I’m broadly interested in the intersection of ecology, evolution, conservation, and animal behavior. I use a combination of field experiments and modeling to understand how individual decision-making by wild animals can shape ecosystems and how these systems respond to human-driven environmental change. Much of my empirical work has focused on spying on fish in coral reefs, ‘Big Brother’/‘1984’-style to carefully measure (with the help of many cameras) how environmental inputs map onto behavioral outputs. My favorite study species (so far), the roving herbivores (e.g., parrotfish, surgeonfish, rabbitfish), are especially interesting to probe, because they perform the critical ecological function of controlling (by eating) algae, which can otherwise kill coral and degrade entire coral reef ecosystems.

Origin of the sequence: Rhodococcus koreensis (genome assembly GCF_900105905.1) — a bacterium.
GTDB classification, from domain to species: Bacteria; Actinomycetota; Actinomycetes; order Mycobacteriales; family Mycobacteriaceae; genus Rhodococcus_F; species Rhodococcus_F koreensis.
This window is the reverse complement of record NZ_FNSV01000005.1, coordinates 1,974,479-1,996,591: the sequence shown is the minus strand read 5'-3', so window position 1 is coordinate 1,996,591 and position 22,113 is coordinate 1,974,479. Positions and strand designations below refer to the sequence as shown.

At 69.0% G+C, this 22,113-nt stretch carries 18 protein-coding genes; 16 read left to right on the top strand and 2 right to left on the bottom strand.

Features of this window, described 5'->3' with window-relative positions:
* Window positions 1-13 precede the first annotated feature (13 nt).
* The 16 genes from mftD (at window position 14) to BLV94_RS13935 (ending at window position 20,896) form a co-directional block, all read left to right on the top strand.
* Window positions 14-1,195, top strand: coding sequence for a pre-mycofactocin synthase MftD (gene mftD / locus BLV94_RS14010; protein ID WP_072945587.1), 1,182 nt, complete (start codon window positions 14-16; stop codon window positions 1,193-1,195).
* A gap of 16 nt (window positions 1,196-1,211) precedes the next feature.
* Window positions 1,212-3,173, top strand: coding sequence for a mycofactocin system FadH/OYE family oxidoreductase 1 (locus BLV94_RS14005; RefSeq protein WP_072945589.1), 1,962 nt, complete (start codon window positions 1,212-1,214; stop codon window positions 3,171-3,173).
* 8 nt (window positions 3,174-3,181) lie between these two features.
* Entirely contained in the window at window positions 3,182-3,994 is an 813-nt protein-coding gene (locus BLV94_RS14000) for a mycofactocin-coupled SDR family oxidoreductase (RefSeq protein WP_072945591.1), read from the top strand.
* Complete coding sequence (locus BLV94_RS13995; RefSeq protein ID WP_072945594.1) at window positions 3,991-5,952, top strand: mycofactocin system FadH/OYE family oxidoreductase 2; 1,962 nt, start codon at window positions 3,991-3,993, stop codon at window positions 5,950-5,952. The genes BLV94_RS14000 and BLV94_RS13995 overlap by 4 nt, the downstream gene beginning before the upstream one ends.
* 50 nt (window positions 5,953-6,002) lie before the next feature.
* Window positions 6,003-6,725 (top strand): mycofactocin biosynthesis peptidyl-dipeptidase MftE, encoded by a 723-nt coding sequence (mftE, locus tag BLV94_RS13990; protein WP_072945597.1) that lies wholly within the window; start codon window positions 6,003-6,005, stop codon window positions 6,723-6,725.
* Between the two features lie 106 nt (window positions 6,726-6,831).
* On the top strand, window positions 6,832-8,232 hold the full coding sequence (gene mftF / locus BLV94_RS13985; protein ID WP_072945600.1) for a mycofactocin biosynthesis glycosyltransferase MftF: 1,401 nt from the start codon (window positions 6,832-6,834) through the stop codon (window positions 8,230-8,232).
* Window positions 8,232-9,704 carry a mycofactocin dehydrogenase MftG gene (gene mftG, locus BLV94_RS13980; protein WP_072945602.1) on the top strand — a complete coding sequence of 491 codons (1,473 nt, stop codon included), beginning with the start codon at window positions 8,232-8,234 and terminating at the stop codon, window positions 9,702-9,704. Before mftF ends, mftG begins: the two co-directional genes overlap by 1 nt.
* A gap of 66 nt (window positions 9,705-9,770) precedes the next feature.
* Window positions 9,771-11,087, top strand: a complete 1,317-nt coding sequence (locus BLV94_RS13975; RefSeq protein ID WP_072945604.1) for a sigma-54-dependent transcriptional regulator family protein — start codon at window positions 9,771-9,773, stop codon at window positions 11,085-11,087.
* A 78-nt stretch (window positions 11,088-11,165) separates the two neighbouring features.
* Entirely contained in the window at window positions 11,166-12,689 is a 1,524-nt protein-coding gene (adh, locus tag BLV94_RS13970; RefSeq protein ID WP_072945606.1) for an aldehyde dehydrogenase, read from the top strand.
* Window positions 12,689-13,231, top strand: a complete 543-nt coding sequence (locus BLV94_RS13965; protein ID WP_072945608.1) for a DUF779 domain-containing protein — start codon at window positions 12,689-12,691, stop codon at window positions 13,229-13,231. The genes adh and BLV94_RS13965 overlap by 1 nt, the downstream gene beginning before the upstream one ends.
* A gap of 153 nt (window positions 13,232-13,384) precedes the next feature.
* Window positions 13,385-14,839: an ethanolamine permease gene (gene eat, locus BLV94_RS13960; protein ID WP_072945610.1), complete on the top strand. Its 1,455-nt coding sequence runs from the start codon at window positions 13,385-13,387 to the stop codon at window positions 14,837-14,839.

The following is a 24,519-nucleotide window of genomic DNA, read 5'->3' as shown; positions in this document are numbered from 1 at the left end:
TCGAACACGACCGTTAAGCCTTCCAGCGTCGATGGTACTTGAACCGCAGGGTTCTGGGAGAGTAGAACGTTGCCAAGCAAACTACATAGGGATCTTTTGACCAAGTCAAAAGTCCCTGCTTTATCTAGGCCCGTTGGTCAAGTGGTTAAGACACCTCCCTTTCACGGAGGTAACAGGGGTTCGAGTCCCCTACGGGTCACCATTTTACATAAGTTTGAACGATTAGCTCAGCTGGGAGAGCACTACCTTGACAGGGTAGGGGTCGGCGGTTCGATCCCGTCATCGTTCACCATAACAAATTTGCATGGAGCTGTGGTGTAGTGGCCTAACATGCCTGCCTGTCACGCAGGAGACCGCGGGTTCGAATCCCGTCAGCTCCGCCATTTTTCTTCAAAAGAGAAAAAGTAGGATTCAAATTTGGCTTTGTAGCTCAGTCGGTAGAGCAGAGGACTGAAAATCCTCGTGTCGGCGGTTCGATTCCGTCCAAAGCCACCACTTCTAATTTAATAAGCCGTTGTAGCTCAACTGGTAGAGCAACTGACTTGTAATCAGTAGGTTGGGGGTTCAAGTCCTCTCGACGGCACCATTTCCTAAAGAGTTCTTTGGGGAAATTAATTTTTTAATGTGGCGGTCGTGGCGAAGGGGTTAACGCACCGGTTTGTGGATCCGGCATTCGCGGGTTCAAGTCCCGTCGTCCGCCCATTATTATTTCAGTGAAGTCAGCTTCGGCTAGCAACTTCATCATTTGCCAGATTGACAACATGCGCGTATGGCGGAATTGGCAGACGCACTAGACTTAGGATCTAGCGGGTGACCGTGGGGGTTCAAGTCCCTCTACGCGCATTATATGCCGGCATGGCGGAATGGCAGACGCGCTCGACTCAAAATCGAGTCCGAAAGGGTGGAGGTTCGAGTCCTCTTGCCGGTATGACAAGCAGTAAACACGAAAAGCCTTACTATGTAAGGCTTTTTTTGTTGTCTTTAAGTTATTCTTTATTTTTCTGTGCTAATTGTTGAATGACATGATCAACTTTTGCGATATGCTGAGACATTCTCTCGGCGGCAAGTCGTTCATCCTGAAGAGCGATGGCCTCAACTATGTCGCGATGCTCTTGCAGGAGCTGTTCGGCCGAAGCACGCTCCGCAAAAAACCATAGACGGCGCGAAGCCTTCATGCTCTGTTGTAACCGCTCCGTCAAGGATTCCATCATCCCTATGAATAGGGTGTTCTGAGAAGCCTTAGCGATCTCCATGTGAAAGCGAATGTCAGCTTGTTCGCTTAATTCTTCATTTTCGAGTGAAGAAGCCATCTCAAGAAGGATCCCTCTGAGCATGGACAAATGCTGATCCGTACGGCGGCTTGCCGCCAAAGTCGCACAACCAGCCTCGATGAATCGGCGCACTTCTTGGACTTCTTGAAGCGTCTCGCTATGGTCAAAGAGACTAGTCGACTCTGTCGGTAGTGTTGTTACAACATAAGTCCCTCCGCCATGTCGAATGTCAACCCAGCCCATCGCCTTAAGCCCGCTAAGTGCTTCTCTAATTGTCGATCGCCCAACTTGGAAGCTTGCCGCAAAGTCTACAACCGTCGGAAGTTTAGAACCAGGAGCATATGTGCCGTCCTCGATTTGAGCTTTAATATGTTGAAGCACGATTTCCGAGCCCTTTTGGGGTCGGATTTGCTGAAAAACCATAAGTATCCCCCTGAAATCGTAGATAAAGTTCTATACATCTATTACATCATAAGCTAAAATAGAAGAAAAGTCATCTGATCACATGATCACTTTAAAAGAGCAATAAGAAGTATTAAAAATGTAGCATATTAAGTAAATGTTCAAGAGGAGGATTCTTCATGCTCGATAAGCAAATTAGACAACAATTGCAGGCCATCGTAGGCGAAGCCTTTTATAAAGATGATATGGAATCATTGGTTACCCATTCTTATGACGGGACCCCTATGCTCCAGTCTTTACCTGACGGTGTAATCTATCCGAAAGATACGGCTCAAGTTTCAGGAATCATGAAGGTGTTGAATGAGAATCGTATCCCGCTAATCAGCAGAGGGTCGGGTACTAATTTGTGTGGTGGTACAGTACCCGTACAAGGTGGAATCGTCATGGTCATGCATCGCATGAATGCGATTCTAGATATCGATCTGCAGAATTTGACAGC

High-throughput data-collection systems, field studies, animal behavior, mathematical models, computational models, decision-making of wild animals, wild animal decision-making, population dynamics, ecosystem state, tropical fish, fish in tropical coral reefs
EBIO 4200 - Marine Ecological Research
Examines marine community ecology and species interactions in tropical coral reef systems immersing students in field research, from conceptualization to final products. This course includes a significant writing component engaging students in original research experiences at an international research station. Weekly 1 hour meetings during the semester followed by an 18-day field international research trip immediately following finals week. Recommended prerequisites: EBIO 1210 and EBIO 1220 and EBIO 1230 and EBIO 1240 and EBIO 2040 and EBIO 3080.